Sun Microsystem is a name seldom uttered in 2019. That’s a damned shame, because if it wasn’t for this hugely influential firm, the Internet would be a completely different place. Suffice to say, we owe it a tremendous debt.
In addition to the Solaris operating system and the Java programming language, Sun Microsystems also fostered development of the MySQL database, which today powers a disproportionate swath of the Internet, including Facebook.
Sun was also a pioneer of open source. In 2006, the European Union recognized the company as the largest global corporate contributor to open source, exceeding the next five commercial contributors (IBM, Red Hat, SGI, SAP, and MySQL AB) combined.
And then, in 2009, the company announced that Oracle acquired it, with the deal closing the following year.
It marked the end of an era.
Oracle turned formerly open-source projects, like Solaris and Sun Grid Engine, into closed-source, proprietary products. It sued Google over its use of the Java programming language, which forms the basis of the hugely popular Android operating system.
Suffice to say, this wasn’t popular with users.
I do not like installing this Oracle software on my computer. Sun should have set Java free rather than selling it into chains.
— Ron Jeffries (@RonJeffries) December 16, 2010
OH: Sun's strategy of "write once, run anywhere" has turned into Oracle's "write wherever we let you, run wherever we get paid."
— brucesnyder (@brucesnyder) October 21, 2010
Had to download Java Runtime Engine today. The word "Oracle" in sinister red doesn't look as exciting as the old Sun logo.
— Anna Nachesa (@ashalynd) December 15, 2010
Employees weren’t happy either, with entire teams resigning en-masse. It also lost a huge chunk of its top-tier developers, including James Gosling, the inventor of Java, as well as Tim Bray, who created the XML markup language.
Sun Microsystems doesn’t exist anymore, but people still regard it with a fond sense of nostalgia.
So, what spurred this article? Well, it’s not because I’m writing a Sun Microsystems retrospective, fun though that may be.
Earlier today, Cloudflare announced it had acquired the rights to the phrase “the network is the computer.”
The phrase was first said in 1984 by John Gage, who was Sun Microsystems’ 21st employee. Although it didn’t really play much in the company’s marketing efforts, the motto perfectly encapsulated Sun’s vision as a company.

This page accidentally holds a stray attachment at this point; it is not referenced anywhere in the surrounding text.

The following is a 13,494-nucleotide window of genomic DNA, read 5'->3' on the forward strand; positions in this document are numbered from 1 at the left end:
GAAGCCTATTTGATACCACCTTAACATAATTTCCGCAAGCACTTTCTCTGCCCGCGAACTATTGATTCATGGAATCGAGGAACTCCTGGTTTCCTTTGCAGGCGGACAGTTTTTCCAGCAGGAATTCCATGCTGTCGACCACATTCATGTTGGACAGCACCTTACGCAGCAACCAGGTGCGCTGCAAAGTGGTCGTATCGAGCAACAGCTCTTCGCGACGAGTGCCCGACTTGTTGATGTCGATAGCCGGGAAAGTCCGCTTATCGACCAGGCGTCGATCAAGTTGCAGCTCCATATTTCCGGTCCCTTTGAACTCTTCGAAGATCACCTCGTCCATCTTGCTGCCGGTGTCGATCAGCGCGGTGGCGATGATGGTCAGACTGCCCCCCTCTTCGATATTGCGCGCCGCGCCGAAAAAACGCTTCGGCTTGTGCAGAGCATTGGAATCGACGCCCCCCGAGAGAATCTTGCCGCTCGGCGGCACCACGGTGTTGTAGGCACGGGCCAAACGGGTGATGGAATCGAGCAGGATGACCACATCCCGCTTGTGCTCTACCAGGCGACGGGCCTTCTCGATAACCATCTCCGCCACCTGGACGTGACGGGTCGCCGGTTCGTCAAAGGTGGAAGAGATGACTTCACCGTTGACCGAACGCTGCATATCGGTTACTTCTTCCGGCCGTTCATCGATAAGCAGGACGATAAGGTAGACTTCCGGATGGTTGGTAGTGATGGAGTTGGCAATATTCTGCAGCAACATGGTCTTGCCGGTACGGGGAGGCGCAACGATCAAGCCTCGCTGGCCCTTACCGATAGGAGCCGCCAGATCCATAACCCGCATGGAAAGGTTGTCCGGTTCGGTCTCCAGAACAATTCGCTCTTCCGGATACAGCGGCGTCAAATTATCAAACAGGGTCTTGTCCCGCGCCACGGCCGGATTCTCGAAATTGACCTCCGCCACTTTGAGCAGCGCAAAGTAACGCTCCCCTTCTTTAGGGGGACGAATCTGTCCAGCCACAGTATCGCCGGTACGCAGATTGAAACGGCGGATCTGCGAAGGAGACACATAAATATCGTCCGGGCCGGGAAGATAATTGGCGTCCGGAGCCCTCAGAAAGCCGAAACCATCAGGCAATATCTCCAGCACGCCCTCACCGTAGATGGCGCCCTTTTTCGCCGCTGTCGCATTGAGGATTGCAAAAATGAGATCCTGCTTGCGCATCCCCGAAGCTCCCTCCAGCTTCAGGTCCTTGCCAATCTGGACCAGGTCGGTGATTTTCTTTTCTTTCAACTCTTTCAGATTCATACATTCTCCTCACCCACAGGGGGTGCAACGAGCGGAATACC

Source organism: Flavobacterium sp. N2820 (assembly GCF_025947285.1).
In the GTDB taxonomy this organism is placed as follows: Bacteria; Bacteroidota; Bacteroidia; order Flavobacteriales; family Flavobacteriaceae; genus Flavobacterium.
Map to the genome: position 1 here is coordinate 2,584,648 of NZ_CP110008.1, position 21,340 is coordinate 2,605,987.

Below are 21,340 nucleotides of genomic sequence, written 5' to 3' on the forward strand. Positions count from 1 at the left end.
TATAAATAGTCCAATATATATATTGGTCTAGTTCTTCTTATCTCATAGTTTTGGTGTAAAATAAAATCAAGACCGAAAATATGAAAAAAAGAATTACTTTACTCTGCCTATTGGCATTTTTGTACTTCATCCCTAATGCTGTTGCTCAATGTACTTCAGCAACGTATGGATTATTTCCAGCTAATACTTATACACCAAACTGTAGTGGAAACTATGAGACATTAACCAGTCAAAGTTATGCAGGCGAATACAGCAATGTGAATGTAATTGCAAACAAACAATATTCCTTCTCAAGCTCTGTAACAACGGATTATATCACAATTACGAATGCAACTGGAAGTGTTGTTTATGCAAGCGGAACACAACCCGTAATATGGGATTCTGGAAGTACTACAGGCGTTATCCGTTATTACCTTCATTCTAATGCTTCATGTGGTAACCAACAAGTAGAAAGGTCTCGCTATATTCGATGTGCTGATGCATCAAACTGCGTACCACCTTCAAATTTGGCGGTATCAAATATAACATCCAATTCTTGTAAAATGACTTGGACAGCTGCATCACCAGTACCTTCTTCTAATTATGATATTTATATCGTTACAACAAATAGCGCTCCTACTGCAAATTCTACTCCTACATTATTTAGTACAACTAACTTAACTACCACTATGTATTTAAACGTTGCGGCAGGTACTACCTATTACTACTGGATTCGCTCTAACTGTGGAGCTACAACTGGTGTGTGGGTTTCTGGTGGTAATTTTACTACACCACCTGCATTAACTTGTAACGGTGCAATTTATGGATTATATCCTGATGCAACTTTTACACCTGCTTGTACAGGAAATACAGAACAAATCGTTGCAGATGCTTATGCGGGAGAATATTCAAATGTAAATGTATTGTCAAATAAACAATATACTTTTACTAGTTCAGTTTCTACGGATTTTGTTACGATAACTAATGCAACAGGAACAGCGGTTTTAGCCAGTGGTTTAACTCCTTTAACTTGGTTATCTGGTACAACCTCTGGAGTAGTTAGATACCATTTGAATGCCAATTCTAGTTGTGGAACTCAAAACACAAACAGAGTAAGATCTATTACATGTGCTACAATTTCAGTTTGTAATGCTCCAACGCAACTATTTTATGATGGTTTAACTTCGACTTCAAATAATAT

“When we built Sun Microsystems, every computer we made had the network at its core. But we could only imagine, over thirty years ago, today’s billions of networked devices, from the smallest camera or light bulb to the largest supercomputer, sharing their packets across Cloudflare’s distributed global network,” Gage is quoted as saying.
Even in the 1980s, a full decade before the Internet would start to build traction among consumers, Sun knew the future of computing would be networked. It would be machines talking to each other.
Early machines came with Ethernet baked-in (impressive, given the era), and the company developed the software required to support networked applications. Later, in the 1990s, its servers powered multiple large enterprises, and its web server software underpinned much of the early Internet, eventually losing out to IIS and Apache.
According to Cloudflare, it was able to acquire the rights to the phrase from the US Patent and Trademark Office (USPTO) after Oracle’s trademark lapsed.
It’s not clear whether Oracle merely forgot to renew the rights, or actively decided to release them. I’m inclined to believe the former, given Oracle’s reputation for covetousness. As far as intellectual property is concerned, Oracle is like a dog with a bone, loath to let go.
Cloudflare reckons the phrase “the network is the computer” reflects the company’s interests in providing fast, secure connections. In addition to its CDN and DDOS protection services, the company also offers a serverless computing platform, called Cloudflare Workers.
Honestly, I just think it’s wonderful that a bit of computing history has been preserved. Sun Microsystems may have gone, but its legacy will continue: in museums, in dusty collections of floppy disks, and now in this.
Ten years after it was acquired, it’s clear the sun still hasn’t set on Sun.